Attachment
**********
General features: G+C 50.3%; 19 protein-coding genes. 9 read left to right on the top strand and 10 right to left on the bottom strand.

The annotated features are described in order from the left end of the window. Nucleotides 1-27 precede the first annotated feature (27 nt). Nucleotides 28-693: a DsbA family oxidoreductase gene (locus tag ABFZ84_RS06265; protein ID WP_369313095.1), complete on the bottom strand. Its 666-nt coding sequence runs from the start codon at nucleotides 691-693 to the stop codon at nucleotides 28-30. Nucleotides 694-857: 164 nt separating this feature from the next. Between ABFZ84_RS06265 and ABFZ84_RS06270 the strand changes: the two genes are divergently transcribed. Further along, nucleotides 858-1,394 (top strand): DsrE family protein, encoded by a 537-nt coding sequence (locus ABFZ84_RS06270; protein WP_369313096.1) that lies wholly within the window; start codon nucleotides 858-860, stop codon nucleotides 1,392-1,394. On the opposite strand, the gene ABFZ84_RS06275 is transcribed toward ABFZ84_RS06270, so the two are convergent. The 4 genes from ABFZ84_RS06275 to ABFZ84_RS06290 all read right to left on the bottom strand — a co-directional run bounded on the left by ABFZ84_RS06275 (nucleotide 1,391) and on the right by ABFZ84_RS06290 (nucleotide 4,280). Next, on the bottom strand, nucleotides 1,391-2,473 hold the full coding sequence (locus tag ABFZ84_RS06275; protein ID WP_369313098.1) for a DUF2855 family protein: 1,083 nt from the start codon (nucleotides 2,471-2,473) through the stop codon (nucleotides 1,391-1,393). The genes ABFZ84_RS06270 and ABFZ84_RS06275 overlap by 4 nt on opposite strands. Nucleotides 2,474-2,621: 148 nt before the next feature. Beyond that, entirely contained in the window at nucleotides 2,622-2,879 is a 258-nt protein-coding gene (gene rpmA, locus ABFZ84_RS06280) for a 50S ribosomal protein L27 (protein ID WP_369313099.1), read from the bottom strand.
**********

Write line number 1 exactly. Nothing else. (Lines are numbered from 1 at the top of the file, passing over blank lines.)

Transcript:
General features: G+C 50.3%; 19 protein-coding genes. 9 read left to right on the top strand and 10 right to left on the bottom strand.